Our research focuses on understanding the basic molecular mechanisms that regulate cell movement—in the context of wound healing, inflammation and cancer. Cell migration plays a central role in many different disease processes including cancer, heart disease and autoimmune disease. Insight into the mechanisms that regulate cell migration will contribute to our understanding of basic cellular processes, but will also aid in the identification of new treatment strategies for a wide variety of medical conditions. Despite extensive interest in the receptors and mechanisms involved during cell migration, many fundamental questions remain unanswered. What are the mechanisms by which a cell initiates and then subsequently stops directional cell migration? How are intracellular signaling events coordinated both temporally and spatially to promote productive, directional cell movements? What are the mechanisms that regulate the migration of leukocytes into areas of inflammation? How do tumor cells invade and metastasize?
Our research is aimed at understanding the cellular and molecular mechanisms that regulate cell migration using biochemical genetic and imaging approaches. We use state of the art live imaging, biosensors and photomanipulation to examine and control polarity of cell signaling during cell migration in live animals. We also examine host-pathogen interactions in zebrafish.
- Using zebrafish to model primary immune deficiency and chronic inflammatory disease
- Innate immune response in patients with lupus
- Imaging leukocyte migration and intracellular signaling in vivo
- Tumor invasion and metastasis: understanding invasive migration
- Host pathogen interactions in zebrafish
The Huttenlocher lab studies the basic molecular mechanisms that regulate cell migration and is interested in how defects in cell migration contribute to human disease. To migrate cells extend leading edge protrusions, stabilize adhesions and subsequently detach from the cell’s rear. We are interested in how adhesions are regulated at both the leading and trailing edge of migrating mesenchymal and amoeboid cells.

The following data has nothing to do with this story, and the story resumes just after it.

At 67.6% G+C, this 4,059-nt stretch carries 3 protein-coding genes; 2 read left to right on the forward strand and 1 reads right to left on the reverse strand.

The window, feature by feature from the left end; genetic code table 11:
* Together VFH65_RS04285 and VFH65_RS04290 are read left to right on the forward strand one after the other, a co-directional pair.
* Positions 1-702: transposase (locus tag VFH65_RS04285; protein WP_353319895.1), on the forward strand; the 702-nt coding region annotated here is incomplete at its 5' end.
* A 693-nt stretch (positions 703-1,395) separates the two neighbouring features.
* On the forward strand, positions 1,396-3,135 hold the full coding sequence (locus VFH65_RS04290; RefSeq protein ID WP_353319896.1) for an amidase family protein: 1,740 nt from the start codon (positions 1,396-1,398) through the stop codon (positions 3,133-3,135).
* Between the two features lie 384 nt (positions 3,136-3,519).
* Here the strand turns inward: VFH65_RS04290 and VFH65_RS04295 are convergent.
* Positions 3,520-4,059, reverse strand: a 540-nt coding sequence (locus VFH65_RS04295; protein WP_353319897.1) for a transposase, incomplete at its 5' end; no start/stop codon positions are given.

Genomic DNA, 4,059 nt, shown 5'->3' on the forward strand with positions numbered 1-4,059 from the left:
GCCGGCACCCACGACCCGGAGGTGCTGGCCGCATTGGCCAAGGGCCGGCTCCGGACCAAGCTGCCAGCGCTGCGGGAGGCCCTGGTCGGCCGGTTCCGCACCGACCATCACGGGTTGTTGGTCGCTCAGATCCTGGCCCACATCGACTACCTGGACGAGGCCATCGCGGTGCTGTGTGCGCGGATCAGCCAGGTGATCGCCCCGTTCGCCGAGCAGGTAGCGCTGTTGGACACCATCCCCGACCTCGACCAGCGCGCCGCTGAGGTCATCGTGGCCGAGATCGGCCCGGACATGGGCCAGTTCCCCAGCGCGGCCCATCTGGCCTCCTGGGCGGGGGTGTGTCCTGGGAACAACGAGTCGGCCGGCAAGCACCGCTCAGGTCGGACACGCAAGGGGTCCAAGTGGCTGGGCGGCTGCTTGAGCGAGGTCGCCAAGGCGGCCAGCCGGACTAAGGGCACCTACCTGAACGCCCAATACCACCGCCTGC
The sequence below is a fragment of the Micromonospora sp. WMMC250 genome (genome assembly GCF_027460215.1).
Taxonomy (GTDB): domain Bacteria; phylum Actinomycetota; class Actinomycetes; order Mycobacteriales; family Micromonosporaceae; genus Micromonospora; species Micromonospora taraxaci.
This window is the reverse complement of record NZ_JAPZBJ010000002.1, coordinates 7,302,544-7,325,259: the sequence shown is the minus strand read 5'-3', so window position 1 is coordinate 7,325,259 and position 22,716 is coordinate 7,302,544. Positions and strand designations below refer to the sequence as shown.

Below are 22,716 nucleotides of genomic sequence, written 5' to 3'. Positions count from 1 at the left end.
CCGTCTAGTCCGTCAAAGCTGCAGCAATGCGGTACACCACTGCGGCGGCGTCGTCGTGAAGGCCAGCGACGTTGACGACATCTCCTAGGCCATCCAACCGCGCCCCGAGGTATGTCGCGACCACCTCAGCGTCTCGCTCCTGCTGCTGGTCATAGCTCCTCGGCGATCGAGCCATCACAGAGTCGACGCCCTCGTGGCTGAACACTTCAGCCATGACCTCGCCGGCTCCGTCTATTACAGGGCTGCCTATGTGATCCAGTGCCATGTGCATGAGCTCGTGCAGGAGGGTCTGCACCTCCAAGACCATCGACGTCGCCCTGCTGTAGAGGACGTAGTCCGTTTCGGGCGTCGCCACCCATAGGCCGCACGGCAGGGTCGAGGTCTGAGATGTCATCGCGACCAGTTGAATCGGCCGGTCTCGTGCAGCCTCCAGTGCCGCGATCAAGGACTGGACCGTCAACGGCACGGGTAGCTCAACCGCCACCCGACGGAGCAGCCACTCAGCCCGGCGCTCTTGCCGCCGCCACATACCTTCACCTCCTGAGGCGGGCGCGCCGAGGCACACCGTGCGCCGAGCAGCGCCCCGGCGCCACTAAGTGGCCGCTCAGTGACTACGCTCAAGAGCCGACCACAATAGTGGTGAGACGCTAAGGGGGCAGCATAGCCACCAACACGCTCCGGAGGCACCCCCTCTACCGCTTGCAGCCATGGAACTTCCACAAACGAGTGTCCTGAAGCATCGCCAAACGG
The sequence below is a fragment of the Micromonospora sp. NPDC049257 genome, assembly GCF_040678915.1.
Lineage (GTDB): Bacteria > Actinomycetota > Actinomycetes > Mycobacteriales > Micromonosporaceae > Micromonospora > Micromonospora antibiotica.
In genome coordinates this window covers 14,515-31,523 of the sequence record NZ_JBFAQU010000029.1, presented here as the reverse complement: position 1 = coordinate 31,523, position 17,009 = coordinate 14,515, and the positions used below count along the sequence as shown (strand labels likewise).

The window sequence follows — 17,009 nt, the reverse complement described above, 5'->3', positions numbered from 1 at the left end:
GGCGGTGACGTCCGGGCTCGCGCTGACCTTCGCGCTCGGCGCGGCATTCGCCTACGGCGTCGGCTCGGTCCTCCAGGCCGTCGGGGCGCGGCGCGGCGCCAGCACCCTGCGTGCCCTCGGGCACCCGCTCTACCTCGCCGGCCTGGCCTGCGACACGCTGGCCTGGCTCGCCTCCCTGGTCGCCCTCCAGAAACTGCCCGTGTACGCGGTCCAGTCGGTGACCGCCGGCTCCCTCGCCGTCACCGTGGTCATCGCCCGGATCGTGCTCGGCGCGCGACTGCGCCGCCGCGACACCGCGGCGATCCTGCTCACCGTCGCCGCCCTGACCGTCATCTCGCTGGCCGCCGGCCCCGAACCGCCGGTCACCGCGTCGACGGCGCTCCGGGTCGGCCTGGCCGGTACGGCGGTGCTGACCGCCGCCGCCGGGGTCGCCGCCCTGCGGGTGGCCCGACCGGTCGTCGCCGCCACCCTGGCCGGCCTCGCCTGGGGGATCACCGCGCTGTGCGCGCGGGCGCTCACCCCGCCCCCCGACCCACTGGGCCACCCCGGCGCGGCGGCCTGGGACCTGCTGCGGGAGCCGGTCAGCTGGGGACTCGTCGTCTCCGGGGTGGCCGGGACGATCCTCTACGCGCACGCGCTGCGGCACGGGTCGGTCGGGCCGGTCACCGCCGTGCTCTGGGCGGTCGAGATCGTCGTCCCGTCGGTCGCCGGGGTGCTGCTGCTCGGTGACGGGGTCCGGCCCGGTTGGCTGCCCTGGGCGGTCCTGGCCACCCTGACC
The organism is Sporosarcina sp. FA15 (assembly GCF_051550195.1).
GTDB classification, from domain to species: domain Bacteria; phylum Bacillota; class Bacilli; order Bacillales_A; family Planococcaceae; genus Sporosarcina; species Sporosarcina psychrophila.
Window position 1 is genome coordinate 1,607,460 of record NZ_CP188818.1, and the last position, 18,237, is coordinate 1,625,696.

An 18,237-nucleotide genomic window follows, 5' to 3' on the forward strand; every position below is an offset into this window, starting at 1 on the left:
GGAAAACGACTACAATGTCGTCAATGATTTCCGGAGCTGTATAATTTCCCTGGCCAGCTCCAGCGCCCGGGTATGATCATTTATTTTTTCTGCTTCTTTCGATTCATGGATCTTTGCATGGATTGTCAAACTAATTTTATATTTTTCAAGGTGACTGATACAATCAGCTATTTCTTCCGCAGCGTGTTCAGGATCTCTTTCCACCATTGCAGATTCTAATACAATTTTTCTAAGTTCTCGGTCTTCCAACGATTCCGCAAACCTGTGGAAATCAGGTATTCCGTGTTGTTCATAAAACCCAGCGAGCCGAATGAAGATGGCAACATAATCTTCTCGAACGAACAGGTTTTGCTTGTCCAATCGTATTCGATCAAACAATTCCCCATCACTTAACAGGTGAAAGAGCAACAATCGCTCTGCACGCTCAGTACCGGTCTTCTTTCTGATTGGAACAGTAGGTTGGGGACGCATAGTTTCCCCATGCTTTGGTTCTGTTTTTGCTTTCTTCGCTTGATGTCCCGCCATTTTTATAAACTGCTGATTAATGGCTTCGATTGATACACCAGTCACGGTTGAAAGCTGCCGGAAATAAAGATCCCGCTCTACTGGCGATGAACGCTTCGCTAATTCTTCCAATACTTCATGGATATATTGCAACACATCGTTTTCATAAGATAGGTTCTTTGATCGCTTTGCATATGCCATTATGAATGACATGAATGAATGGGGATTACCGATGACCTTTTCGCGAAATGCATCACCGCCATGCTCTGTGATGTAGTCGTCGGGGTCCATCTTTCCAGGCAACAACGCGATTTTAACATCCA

Vinculin Containing Focal Adhesions and Actin Stress Fibers in a Fibroblast-like Cell
The picture shows vinculin (green) containing focal adhesions and actin stress fibers (red) in a fibroblast like cell. The Huttenlocher laboratory studies how adhesion dynamics are regulated. We are interested in the dynamics of both focal adhesions and degradative structures including podosomes and invadopodia.
The Huttenlocher laboratory uses zebrafish to study cell migration and inflammation in vivo.
Tissue wounding induces the recruitment of neutrophils to the wound and subsequent reverse migration back toward the vasculature. Cell tracks show live imaging of GFP positive neutrophils from the vasculture to the wound and back toward the vasculature.
Genetic Screens for Zebrafish Mutants
We have performed genetic screens for zebrafish mutants that exhibit chronic inflammation and infiltration of immune cells into the epidermis. Shown here in situ for zebrafish neutrophil myeloperoxidase. The bottom panel shows a zebrafish line identified in a screen for chronic inflammation mutants.
Understanding How Cell Signaling is Regulated During Chemotaxis of Leukocytes in Vivo
A major focus for the laboratory is to understand how cell signaling is regulated during chemotaxis of leukocytes in vivo. The image shows an overlay of sequential ratiometric images to show the polarization of PI3K signaling as neutrophils are migrating in vivo.
Reverse Migration of Neutrophils from Tissues
A major challenge for our research group is to understand the mechanisms that regulate bidirectional trafficking of leukocytes to and from inflamed tissue in vivo. We observed reverse migration of neutrophils from tissues back toward to vasculature to resolve inflammatory responses. We are now studying the mechanisms that regulate this reverse migration.
Cell Signaling Neutrophil Neutrophil Chemotaxis in Vivo
The schematic shows cell signaling neutrophil neutrophil chemotaxis in vivo. We have observed dynamic F-actin at the leading edge and more stabilized F-actin at the uropod (Yoo, Developmental Cell, 2010).